Myths seem to have been replaced by disrespect for everything: people, politicians, the elites, law, and truth. This tendency is as democratic as the virus itself: it can infect anyone, both those who support the political right and its conservatism on xenophobic grounds, and those defenders of progress who despise the people. Besides the public media, which is a mouthpiece of PiS, the biggest contribution to spreading the virus of disrespect has been made by the digital public sphere. Alek Tarkowski, a sociologist of the Internet, claims that the lockdown turned Poles into an online society at an accelerated pace. While this may be true, it is hard to agree with his optimistic assessment that online debate has community-building potential. The internet has for many years been an arena of “negative solidarity”, to use Pankaj Mishra’s term following Hannah Arendt. The main political motivation for participants in online debate is dislike for others; an articulated need to change one’s situation is subordinate. One indication of this tendency is the unsophisticated slogan “fuck PiS” (“jebać PiS,” written in a “printable” version as a sequence of asterisks corresponding to the number of letters in the slogan) popularized during the presidential campaign by the well-known rapper Taco Hemingway.
This vulgar anti-government slogan is, however, a mere trifle in comparison to the scandalous nature of the organized discursive attack on non-heteronormative persons. The two months of the presidential campaign were marked by the right-wing fuelling society’s phobias over so-called “LGBT ideology.” The term is an empty signifier that collates all prejudice connected to progressive cultural change; it enables the right-wing electorate to discount foreign commentators’s criticism of the actions of the Polish government. It is also an immoral argument in the context of the pedophilia scandals in the Catholic Church in Poland that have been regularly exposed. Right-wing authors argue that pedophilia is strictly connected with homosexuality and that the priests responsible for instances of child sexual abuse, and for covering them up, were all gay. Rainbow movements have replaced the Jews and refugees as Polish conservative modernization’s ersatz enemy. Duda’s campaign did still use anti-Jewish motifs for PiS’s so-called die-hard base, but this time they were not at the center of the narrative about the demonic Other.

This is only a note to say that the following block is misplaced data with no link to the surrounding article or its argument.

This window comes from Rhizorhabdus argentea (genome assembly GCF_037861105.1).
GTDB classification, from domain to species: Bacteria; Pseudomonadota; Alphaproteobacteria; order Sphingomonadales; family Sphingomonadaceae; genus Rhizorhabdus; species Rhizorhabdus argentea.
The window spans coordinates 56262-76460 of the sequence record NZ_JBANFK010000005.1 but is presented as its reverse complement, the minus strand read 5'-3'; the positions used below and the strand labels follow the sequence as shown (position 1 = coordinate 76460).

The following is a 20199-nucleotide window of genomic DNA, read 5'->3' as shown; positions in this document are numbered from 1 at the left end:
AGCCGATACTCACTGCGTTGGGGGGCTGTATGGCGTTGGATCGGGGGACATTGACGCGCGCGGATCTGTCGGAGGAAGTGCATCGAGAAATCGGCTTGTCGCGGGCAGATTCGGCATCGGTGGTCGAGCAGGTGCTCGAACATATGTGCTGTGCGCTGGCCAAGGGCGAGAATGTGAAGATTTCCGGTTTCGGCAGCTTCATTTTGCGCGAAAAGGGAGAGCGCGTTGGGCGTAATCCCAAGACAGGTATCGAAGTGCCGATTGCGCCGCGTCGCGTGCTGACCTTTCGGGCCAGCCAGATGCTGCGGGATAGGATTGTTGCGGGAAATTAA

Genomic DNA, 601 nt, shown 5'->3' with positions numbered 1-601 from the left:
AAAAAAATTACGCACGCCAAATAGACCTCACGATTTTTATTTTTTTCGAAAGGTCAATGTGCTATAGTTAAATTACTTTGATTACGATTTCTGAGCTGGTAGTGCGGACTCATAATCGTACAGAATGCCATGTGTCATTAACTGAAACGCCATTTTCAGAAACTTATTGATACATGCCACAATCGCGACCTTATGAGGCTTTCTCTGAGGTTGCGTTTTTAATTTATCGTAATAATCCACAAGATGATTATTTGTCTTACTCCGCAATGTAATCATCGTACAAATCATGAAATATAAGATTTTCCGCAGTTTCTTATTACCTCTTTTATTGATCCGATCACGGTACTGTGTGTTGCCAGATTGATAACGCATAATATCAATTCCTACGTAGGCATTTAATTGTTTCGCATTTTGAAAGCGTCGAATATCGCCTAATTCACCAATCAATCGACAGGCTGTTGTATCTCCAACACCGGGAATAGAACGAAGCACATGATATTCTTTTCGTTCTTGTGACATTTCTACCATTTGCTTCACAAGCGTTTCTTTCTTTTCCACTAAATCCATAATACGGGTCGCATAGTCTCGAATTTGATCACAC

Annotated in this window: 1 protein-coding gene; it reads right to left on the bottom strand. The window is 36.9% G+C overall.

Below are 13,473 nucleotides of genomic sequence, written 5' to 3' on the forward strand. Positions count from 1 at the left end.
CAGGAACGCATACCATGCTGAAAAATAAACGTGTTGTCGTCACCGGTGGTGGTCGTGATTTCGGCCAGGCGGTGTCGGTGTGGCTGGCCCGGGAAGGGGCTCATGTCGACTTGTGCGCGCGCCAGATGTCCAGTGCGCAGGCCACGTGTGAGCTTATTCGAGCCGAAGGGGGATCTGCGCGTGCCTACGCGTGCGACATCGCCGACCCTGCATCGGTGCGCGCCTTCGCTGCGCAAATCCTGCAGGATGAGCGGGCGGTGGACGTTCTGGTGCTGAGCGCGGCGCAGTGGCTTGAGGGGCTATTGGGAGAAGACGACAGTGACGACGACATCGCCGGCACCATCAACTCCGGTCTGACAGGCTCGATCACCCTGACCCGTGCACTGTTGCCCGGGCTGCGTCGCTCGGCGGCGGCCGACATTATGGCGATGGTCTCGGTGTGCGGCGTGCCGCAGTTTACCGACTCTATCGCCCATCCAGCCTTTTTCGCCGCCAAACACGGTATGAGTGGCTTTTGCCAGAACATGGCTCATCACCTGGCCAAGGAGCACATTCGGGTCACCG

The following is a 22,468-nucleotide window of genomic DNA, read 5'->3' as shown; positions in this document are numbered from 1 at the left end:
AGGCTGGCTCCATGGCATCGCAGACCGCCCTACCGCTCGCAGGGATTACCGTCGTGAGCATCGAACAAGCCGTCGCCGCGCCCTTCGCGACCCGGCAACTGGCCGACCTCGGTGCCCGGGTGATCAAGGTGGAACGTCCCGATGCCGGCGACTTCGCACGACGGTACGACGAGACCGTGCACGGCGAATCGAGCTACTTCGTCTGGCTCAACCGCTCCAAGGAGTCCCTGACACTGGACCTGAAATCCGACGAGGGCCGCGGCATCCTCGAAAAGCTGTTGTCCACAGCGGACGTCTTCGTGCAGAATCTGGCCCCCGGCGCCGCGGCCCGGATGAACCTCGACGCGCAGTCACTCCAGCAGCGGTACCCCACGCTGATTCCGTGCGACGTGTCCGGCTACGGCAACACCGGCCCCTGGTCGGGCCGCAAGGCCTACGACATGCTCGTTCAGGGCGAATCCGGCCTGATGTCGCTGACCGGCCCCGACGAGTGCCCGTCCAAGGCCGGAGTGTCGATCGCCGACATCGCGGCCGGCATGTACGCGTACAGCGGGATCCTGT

Liberals do not have clean hands either. They speak out against homophobia only in its most radical forms, like, for example, local government regulations in municipalities governed by PiS creating “zones free from LGBT ideology.” When, in February 2019, Trzaskowski, then mayor of Warsaw, signed a declaration embracing some of the policies called for by the LGBTQ+ community, including the introduction of anti-discriminatory education and sexual education in keeping with WHO standards in the capital city’s schools, his fellow party members’s applause was muted. Reducing issues of equality to somebody else’s problem, i.e. an issue which is unimportant, artificially inflated or marginal from the point of view of those who profess such opinions, is the original sin of democratic Poland’s liberal public discourse.
It is ironic that Trzaskowski has been positioned by PiS as the main “LGBT ideologue.” He has distanced himself from labeling the voice of sexual minorities an ideology, but he is not their steadfast ally. In the final run up to the campaign, President Duda signed a draft constitutional amendment introducing a ban on adopting children by same-sex couples, and Trzaskowski hastened to declare that he did not believe in a universal right to adoption either. Real people once again lost out to Realpolitik. For many liberals, calling someone from their circle a spokesperson for LGBTQ+ people is treated like a “mug” (a term derived from Witold Gombrowicz’s novel Ferdydurke, referring to a social label based on stereotypes and prejudices) stuck to them by their “intellectually limited” opponents. The question of a non-heterosexual person’s rights is still treated like a distraction, which in itself should be considered as a sign of homophobia.